Rayner has Johnson in her sights with grouse shooting jibe
Angela Rayner's battle with Boris Johnson meant it was a different sort of Prime Minister's Questions, with Labour's deputy leader taking a characteristically abrasive approach.
While Sir Keir Starmer – a former director of public prosecutions – often appears to treat the Commons as a courtroom in his questioning of the Prime Minister, Ms Rayner's approach mixed impassioned attacks with mocking humour.
She accused the Prime Minister of focusing on the continuation of grouse shooting rather than the return of family life as the country battles coronavirus and highlighted his £2,300-an-hour earnings as a columnist before entering No 10.
Ms Rayner was at the despatch box because Labour leader Sir Keir had been self-isolating while awaiting the result of a coronavirus test on one of his children.
The deputy leader began PMQs by reading a message from "a man called Keir" who "wasn't able to go to work today and his children couldn't go to school because his family had to wait for their coronavirus test results despite the Prime Minister's promise of results within 24 hours".
In a sign that Mr Johnson may have preferred a more familiar adversary, the Prime Minister said that as there had been a negative test for Sir Keir's child "I don't know why he is not here".
Ms Rayner raised the issue of salaries for care home workers – contrasting them with the sums Mr Johnson commanded as a Daily Telegraph columnist.
She questioned the Prime Minister's Operation Moonshot mass testing plan, saying that "meanwhile on planet Earth there are no NHS tests available for several high-infection areas".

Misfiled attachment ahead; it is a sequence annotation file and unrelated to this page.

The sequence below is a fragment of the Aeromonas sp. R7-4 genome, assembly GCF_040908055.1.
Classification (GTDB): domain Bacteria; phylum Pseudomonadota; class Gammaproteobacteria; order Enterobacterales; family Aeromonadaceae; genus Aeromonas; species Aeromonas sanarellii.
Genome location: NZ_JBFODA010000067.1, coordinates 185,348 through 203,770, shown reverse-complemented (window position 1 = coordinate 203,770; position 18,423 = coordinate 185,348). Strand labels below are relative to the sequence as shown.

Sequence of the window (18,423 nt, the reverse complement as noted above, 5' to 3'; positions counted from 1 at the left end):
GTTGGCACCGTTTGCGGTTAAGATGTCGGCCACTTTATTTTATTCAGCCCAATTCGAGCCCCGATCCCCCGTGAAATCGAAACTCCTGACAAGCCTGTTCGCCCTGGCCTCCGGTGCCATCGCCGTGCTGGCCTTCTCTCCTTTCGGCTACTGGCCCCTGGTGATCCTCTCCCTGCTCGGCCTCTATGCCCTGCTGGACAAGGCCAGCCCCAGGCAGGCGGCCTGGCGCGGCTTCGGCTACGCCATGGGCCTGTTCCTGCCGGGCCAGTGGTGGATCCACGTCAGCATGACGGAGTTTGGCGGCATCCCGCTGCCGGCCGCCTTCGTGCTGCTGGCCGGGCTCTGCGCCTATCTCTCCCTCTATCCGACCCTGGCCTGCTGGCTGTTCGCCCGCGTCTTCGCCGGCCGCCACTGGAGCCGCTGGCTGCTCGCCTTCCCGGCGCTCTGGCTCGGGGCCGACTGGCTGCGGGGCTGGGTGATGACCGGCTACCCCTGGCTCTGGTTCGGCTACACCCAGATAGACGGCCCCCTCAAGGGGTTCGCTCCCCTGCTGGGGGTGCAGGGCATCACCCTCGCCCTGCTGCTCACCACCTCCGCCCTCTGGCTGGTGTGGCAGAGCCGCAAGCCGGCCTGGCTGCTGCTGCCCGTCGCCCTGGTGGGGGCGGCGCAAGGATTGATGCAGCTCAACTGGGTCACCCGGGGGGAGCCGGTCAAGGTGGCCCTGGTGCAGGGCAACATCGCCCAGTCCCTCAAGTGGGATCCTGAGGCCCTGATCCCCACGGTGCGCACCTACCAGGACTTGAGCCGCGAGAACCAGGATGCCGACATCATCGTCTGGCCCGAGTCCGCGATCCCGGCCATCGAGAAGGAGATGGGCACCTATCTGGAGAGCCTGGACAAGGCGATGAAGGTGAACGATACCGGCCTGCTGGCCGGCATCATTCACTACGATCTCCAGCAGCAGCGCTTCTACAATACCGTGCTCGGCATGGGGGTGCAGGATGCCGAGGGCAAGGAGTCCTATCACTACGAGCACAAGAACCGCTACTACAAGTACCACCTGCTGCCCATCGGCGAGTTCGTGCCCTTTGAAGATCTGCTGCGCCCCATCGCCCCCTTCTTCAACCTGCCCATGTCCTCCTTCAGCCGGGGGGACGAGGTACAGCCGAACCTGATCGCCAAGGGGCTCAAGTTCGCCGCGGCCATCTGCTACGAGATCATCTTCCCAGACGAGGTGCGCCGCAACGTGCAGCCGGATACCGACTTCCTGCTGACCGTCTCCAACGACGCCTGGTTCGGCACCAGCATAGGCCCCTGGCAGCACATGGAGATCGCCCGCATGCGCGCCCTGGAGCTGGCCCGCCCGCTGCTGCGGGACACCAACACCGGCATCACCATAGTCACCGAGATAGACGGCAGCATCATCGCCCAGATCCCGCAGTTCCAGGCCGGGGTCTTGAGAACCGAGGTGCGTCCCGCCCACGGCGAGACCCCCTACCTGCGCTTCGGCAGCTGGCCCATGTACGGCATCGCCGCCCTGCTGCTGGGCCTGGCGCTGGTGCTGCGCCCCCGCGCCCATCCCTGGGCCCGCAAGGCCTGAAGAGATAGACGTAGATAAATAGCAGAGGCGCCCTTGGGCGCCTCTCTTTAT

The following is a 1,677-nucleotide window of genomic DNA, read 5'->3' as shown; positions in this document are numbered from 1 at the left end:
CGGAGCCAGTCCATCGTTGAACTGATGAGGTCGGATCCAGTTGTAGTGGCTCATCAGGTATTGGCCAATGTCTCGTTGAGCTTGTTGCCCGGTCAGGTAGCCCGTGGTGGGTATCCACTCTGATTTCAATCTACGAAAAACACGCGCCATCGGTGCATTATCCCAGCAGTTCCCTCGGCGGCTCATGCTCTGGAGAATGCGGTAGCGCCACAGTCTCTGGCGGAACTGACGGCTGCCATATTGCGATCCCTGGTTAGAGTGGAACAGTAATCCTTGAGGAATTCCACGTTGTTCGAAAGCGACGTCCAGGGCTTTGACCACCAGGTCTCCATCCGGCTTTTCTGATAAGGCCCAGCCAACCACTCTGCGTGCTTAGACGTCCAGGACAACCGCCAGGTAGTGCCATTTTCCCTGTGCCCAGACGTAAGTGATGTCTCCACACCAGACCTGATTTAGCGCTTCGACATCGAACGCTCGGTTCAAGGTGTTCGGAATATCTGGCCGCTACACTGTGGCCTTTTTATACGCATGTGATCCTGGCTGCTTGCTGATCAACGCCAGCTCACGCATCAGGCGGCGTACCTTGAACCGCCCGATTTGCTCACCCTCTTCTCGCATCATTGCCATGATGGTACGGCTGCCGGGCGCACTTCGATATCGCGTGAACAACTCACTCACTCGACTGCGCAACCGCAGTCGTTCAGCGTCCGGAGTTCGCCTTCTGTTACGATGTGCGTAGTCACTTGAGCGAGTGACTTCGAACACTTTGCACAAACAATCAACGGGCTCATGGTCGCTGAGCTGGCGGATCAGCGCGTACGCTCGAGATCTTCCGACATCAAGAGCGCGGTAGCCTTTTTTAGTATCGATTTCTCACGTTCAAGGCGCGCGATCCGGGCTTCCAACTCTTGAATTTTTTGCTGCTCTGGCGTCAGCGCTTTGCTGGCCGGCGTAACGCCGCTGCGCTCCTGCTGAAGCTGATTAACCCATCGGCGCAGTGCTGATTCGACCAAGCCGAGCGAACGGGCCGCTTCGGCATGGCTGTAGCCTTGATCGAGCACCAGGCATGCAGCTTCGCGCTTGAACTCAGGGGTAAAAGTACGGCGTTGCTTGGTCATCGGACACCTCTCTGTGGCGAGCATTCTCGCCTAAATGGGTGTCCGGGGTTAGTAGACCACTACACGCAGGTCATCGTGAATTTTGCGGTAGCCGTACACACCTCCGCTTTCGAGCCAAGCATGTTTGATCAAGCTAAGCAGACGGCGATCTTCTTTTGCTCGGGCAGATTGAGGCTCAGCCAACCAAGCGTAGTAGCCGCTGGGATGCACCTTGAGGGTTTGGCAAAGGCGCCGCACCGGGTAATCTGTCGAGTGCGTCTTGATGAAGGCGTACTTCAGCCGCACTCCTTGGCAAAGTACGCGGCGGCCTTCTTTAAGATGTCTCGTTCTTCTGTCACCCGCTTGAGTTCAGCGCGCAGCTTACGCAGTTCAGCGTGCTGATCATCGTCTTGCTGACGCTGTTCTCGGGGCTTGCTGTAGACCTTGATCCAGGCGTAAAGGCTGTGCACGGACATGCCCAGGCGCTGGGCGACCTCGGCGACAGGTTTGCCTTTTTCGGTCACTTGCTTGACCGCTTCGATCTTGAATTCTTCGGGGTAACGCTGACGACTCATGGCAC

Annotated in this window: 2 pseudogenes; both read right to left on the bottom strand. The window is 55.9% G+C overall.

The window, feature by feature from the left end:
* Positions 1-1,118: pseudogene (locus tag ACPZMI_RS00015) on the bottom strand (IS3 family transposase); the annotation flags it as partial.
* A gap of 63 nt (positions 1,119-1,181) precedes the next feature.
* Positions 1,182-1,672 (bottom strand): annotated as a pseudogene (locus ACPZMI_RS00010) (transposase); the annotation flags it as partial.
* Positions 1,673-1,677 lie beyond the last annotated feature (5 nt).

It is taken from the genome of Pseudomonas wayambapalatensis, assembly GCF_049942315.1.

And she aimed a jibe at Mr Johnson's senior aide Dominic Cummings, saying that "the next time a man with Covid symptoms drives from London to Durham it will probably be for the nearest Covid test".
In a final attack on the Government, she said: "This winter, we are staring down the barrel of a second wave with no plan for the looming crisis.
"People can't say goodbye to their loved ones, grandparents can't see their grandchildren and frontline staff can't get the tests that they need – and what was the top priority for the Covid war cabinet this weekend? Restoring grouse shooting."
It was "good news for people like the Prime Minister's friend who paid for a luxury Christmas getaway to a Caribbean island and funded his leadership campaign and just so happens to own two grouse moor estates" – a reference to businessman David Ross.
Mr Johnson – who has frequently launched personal attacks on Sir Keir during their clashes – drew back from such a response to Ms Rayner, instead focusing on her party as a whole.
The Prime Minister said: "While the Labour opposition has been consistently carping from the sidelines throughout this crisis and raising, frankly, issues that are tangential if not scare stories about what is going on, we are getting on with delivering for the British public."
After the Commons session had finished, Sir Keir praised his deputy for a "fantastic PMQs".